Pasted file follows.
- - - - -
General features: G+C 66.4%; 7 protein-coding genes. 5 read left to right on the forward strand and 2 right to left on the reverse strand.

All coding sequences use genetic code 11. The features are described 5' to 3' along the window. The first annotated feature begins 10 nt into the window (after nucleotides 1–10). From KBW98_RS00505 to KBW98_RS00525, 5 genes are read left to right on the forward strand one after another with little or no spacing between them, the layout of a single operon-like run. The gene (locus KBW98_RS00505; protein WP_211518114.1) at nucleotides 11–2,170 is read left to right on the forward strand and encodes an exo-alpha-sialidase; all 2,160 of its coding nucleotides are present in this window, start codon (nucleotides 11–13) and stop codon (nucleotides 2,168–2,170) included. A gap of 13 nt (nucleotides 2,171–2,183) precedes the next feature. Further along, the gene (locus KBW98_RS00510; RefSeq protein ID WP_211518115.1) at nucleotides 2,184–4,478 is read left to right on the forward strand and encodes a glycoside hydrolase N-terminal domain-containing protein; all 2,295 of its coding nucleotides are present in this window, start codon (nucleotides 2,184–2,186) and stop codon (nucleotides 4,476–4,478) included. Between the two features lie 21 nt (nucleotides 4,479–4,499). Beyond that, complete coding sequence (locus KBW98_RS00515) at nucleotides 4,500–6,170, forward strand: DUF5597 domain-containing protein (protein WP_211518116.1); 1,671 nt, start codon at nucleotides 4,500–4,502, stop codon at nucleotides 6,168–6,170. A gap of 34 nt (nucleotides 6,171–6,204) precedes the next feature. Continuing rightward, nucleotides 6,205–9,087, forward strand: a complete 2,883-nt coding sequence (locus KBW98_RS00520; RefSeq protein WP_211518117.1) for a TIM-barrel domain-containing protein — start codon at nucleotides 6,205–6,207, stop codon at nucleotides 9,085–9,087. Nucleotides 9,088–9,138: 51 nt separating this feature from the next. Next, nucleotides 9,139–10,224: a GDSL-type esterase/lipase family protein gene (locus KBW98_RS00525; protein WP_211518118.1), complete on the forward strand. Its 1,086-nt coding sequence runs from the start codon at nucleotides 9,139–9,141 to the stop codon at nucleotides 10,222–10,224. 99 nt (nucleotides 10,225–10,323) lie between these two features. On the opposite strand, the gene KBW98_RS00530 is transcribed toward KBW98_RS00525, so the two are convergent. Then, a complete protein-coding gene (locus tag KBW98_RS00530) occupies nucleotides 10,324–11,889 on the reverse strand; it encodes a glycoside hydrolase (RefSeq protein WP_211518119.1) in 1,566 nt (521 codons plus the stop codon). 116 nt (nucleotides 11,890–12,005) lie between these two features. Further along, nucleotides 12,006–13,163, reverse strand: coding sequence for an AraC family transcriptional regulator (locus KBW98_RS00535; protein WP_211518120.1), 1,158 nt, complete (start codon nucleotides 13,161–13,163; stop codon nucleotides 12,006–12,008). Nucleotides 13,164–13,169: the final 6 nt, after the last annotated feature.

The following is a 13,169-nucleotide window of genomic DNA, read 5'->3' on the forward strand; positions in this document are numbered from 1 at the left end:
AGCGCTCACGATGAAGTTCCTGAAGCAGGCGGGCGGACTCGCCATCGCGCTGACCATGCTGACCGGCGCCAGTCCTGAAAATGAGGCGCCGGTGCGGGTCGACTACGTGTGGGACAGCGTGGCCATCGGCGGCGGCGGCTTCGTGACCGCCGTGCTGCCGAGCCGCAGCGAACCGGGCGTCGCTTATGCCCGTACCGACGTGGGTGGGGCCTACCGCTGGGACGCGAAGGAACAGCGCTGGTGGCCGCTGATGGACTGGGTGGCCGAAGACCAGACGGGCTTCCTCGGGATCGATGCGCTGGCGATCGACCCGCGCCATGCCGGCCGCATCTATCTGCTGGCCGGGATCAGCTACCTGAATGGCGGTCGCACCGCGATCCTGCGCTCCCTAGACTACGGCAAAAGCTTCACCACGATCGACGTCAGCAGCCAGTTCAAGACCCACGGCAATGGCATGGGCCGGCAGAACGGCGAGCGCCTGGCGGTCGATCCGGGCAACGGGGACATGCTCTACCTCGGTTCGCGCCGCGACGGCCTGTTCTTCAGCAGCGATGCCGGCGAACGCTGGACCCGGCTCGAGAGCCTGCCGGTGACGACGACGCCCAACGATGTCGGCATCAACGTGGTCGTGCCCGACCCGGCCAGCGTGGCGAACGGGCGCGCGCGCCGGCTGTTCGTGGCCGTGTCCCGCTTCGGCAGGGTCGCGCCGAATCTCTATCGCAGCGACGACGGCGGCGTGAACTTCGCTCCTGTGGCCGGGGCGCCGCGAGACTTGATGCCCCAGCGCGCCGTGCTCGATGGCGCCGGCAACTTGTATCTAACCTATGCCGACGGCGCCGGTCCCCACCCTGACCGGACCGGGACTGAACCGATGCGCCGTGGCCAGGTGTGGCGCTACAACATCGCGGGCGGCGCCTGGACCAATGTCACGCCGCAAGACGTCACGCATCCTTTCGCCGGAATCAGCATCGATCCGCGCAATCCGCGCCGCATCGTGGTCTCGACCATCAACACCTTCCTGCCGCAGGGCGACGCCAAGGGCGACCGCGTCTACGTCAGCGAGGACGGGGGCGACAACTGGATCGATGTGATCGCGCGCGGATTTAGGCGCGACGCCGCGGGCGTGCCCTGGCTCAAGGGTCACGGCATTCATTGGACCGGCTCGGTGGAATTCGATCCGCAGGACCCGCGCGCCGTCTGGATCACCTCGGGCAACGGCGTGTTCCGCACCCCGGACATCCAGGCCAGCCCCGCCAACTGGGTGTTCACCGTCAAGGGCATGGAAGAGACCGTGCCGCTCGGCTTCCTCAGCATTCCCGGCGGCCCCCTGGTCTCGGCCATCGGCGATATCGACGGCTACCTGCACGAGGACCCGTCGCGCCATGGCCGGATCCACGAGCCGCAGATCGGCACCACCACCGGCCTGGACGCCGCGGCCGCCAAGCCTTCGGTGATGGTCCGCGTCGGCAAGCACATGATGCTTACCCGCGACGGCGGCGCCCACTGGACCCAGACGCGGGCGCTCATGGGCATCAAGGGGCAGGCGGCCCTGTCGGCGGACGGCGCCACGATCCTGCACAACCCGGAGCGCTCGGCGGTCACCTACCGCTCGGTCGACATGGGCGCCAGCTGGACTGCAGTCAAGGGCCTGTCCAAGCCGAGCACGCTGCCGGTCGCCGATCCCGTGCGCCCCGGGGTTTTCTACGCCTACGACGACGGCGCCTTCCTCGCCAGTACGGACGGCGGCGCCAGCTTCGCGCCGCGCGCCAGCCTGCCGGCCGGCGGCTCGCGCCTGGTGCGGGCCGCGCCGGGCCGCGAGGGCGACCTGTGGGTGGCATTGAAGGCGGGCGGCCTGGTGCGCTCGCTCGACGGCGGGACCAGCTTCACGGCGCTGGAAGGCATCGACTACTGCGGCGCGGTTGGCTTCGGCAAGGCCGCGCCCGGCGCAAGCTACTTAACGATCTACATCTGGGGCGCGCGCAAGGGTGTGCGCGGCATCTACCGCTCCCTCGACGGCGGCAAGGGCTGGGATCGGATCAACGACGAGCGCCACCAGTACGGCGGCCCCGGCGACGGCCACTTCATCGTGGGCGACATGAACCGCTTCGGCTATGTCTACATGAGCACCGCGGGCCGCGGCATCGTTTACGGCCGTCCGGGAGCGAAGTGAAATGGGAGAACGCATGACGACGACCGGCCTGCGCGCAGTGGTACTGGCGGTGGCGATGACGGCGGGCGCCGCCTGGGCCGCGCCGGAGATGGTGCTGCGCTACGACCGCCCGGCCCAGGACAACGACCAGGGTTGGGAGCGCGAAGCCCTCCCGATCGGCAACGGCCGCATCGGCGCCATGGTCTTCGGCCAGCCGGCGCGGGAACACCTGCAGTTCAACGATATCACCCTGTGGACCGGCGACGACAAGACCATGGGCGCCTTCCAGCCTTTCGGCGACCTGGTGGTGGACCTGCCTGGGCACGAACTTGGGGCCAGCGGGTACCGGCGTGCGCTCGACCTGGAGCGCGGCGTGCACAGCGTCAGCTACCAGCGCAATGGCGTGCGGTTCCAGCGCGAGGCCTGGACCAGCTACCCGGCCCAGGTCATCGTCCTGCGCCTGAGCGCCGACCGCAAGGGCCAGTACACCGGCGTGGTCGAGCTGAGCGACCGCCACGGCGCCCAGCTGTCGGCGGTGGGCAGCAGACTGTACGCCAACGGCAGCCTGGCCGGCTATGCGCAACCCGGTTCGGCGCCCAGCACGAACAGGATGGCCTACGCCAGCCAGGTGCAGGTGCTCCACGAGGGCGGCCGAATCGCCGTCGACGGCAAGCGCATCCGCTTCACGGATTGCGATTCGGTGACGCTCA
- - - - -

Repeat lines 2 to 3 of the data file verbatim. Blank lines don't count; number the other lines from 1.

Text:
All coding sequences use genetic code 11. The features are described 5' to 3' along the window. The first annotated feature begins 10 nt into the window (after nucleotides 1–10). From KBW98_RS00505 to KBW98_RS00525, 5 genes are read left to right on the forward strand one after another with little or no spacing between them, the layout of a single operon-like run. The gene (locus KBW98_RS00505; protein WP_211518114.1) at nucleotides 11–2,170 is read left to right on the forward strand and encodes an exo-alpha-sialidase; all 2,160 of its coding nucleotides are present in this window, start codon (nucleotides 11–13) and stop codon (nucleotides 2,168–2,170) included. A gap of 13 nt (nucleotides 2,171–2,183) precedes the next feature. Further along, the gene (locus KBW98_RS00510; RefSeq protein ID WP_211518115.1) at nucleotides 2,184–4,478 is read left to right on the forward strand and encodes a glycoside hydrolase N-terminal domain-containing protein; all 2,295 of its coding nucleotides are present in this window, start codon (nucleotides 2,184–2,186) and stop codon (nucleotides 4,476–4,478) included. Between the two features lie 21 nt (nucleotides 4,479–4,499). Beyond that, complete coding sequence (locus KBW98_RS00515) at nucleotides 4,500–6,170, forward strand: DUF5597 domain-containing protein (protein WP_211518116.1); 1,671 nt, start codon at nucleotides 4,500–4,502, stop codon at nucleotides 6,168–6,170. A gap of 34 nt (nucleotides 6,171–6,204) precedes the next feature. Continuing rightward, nucleotides 6,205–9,087, forward strand: a complete 2,883-nt coding sequence (locus KBW98_RS00520; RefSeq protein WP_211518117.1) for a TIM-barrel domain-containing protein — start codon at nucleotides 6,205–6,207, stop codon at nucleotides 9,085–9,087. Nucleotides 9,088–9,138: 51 nt separating this feature from the next. Next, nucleotides 9,139–10,224: a GDSL-type esterase/lipase family protein gene (locus KBW98_RS00525; protein WP_211518118.1), complete on the forward strand. Its 1,086-nt coding sequence runs from the start codon at nucleotides 9,139–9,141 to the stop codon at nucleotides 10,222–10,224. 99 nt (nucleotides 10,225–10,323) lie between these two features. On the opposite strand, the gene KBW98_RS00530 is transcribed toward KBW98_RS00525, so the two are convergent. Then, a complete protein-coding gene (locus tag KBW98_RS00530) occupies nucleotides 10,324–11,889 on the reverse strand; it encodes a glycoside hydrolase (RefSeq protein WP_211518119.1) in 1,566 nt (521 codons plus the stop codon). 116 nt (nucleotides 11,890–12,005) lie between these two features. Further along, nucleotides 12,006–13,163, reverse strand: coding sequence for an AraC family transcriptional regulator (locus KBW98_RS00535; protein WP_211518120.1), 1,158 nt, complete (start codon nucleotides 13,161–13,163; stop codon nucleotides 12,006–12,008). Nucleotides 13,164–13,169: the final 6 nt, after the last annotated feature.

The following is a 13,169-nucleotide window of genomic DNA, read 5'->3' on the forward strand; positions in this document are numbered from 1 at the left end: